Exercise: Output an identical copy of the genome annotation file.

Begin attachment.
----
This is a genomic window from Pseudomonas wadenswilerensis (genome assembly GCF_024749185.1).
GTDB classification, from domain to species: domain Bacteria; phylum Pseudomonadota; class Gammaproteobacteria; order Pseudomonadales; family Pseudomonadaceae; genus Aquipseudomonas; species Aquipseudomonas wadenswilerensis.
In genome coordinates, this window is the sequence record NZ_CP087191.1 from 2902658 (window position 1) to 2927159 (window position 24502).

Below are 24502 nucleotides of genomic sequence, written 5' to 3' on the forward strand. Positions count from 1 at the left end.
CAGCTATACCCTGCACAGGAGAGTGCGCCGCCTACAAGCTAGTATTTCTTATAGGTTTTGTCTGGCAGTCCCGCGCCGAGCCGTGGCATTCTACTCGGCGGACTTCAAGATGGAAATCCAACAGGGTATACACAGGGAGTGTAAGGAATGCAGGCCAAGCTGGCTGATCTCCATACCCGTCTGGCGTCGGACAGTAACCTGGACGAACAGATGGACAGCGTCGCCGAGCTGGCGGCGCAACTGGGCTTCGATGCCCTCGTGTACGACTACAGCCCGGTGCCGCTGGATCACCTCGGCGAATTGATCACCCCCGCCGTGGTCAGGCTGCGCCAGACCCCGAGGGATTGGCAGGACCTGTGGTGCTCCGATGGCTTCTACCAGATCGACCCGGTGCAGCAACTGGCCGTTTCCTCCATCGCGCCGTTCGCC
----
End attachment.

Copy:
This is a genomic window from Pseudomonas wadenswilerensis (genome assembly GCF_024749185.1).
GTDB classification, from domain to species: domain Bacteria; phylum Pseudomonadota; class Gammaproteobacteria; order Pseudomonadales; family Pseudomonadaceae; genus Aquipseudomonas; species Aquipseudomonas wadenswilerensis.
In genome coordinates, this window is the sequence record NZ_CP087191.1 from 2902658 (window position 1) to 2927159 (window position 24502).

Below are 24502 nucleotides of genomic sequence, written 5' to 3' on the forward strand. Positions count from 1 at the left end.
CAGCTATACCCTGCACAGGAGAGTGCGCCGCCTACAAGCTAGTATTTCTTATAGGTTTTGTCTGGCAGTCCCGCGCCGAGCCGTGGCATTCTACTCGGCGGACTTCAAGATGGAAATCCAACAGGGTATACACAGGGAGTGTAAGGAATGCAGGCCAAGCTGGCTGATCTCCATACCCGTCTGGCGTCGGACAGTAACCTGGACGAACAGATGGACAGCGTCGCCGAGCTGGCGGCGCAACTGGGCTTCGATGCCCTCGTGTACGACTACAGCCCGGTGCCGCTGGATCACCTCGGCGAATTGATCACCCCCGCCGTGGTCAGGCTGCGCCAGACCCCGAGGGATTGGCAGGACCTGTGGTGCTCCGATGGCTTCTACCAGATCGACCCGGTGCAGCAACTGGCCGTTTCCTCCATCGCGCCGTTCGCC